When I returned from my year in Taiwan, there was a new professor of Chinese literature at Yale whom I had never met. He was a tall man with very short blond hair and a shy personality. The new professor did not talk much unless you engaged in a subject, but then he spoke with an enthusiasm and alertness that was inspiring. His name was Marston Anderson and he had just received a Ph.D. from Berkeley in Chinese literature. I heard later that he had been considered one of the most promising young scholars of Chinese studies. Professor Anderson had recently published a book about the novels of Lu Xun 鲁迅entitled The Limits of Realism: Chinese Fiction in the Revolutionary Period which I still have on my bookshelf today and I have referred to it in my research frequently.
I had just returned from Taiwan to Yale in September of 1986. Professor Chang recommended I should go and meet Professor Anderson as soon as possible. Professor Anderson was reading a copy of Rulinwaishi (儒林外史) when I entered his office. I think that along with Hongloumeng, it was his favorite premodern work. His office was in a corner of the gothic Hall of Graduate Studies at Yale, surrounded by ivy on the outside and with beautiful wooden paneling on the inside. His walls were covered with a combination of both Chinese literary works in the original and works of Western literary criticism. At the time, Yale was the center for literary criticism in the United States, and the world. The essential question at Yale was not only whether you could read Chinese, but also could you interpret it in a manner that shed light on social, political, philosophical and economic issues.
Professor Anderson addressed me in a very warm manner. And yet I also felt a certain level of expectation as well, his expectations that I would perform at a high level.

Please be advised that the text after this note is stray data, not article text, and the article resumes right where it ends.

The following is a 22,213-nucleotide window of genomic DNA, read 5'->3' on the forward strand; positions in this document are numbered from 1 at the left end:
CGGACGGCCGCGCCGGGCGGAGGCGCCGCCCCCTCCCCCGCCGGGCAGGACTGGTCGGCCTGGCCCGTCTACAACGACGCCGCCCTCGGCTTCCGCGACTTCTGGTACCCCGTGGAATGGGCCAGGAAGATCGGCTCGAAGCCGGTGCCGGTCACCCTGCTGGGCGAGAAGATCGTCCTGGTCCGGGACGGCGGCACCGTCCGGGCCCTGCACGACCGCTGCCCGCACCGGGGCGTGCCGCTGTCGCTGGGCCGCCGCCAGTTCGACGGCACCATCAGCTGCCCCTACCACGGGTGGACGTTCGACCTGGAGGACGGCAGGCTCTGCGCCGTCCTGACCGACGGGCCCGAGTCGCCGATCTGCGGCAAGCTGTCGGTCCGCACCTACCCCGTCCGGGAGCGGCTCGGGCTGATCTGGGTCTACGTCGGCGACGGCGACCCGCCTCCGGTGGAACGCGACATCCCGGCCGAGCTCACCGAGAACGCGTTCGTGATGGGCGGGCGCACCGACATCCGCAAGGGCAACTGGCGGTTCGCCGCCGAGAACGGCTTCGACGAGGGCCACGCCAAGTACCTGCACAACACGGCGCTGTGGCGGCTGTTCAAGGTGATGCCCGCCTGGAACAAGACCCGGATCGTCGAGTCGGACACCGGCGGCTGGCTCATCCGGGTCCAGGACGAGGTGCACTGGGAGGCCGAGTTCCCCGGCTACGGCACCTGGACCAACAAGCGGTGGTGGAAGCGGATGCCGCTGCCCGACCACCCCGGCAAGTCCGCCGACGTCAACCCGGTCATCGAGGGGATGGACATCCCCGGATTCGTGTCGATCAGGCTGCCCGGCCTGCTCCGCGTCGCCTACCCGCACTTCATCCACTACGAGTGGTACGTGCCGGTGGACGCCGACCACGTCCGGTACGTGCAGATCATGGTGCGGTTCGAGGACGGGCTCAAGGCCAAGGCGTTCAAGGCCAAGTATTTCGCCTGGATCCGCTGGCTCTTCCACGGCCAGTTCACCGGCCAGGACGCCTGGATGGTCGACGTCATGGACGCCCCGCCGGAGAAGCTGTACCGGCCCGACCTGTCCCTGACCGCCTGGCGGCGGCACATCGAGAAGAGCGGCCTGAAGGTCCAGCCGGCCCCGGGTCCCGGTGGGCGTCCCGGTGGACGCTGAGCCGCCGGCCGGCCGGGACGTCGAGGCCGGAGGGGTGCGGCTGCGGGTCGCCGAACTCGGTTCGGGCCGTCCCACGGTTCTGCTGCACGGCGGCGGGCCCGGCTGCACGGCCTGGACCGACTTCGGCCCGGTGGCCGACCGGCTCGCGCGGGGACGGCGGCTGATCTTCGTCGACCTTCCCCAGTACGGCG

“Welcome back to Yale. I trust your stay in Taiwan was enjoyable. Sorry we did not have a chance to talk before now.”
“I tried to spend as much time in Taiwan learning Chinese language as possible,” I explained. “It is somewhat a shock to go back to writing actual essays in English.”
“That makes sense,” he replied, “but it is critical to realize that you are not a Chinese reader and you do not want to be a Chinese reader. You can make the biggest difference if you bring the full range of literary tools to your analysis of Chinese literature. There are hundreds of Chinese scholars who write books on Chinese literature, but only you can bring a new perspective.”
“I guess I had lost track of that aspect,” I said, “for me the whole issue was how good my Chinese could be. Interpretation was not really the question.”
“Now you are back in the United States,” he declared, “it is time to see China from a more detached and more thoughtful perspective. There is much in the critical tradition that can help you to gain profound insights. Looking things up in the dictionary is only part of the process of interpretation.”
I remember most vividly the seminar on Chinese narrative that I took with Professor Anderson in the fall of 1986. We read a selection of passages from Records of the Historian (Shiji史记), assorted stories of the strange (Zhiguai志怪), Chuanqi (传奇) novels, New Account of Tales of the World (世说新语) and many Ming and Qing novels.
That course gave me a very solid survey of the full potential of Chinese narrative. Several of those stories and the interpretations we shared, remain with me today. Many of those tales I would love to read again if I have a chance.
Moreover, Professor Anderson’s seminar has remained with me as an ideal for how to teach, if the circumstances permit it. There were only five students in the class with me when we met each Tuesday afternoon at 4 PM. In fact there were only four students in my class (1987) in East Asian Languages and Literatures at Yale. Whereas the major of East Asian Studies, which does not require much training in Chinese language, attracted a broad range of students at Yale, East Asian Languages and Literatures requires a careful study of classical Chinese or classical Japanese and far more intense training in language. It was not that popular among students wishing to be bankers or lawyers. We were a very small group indeed.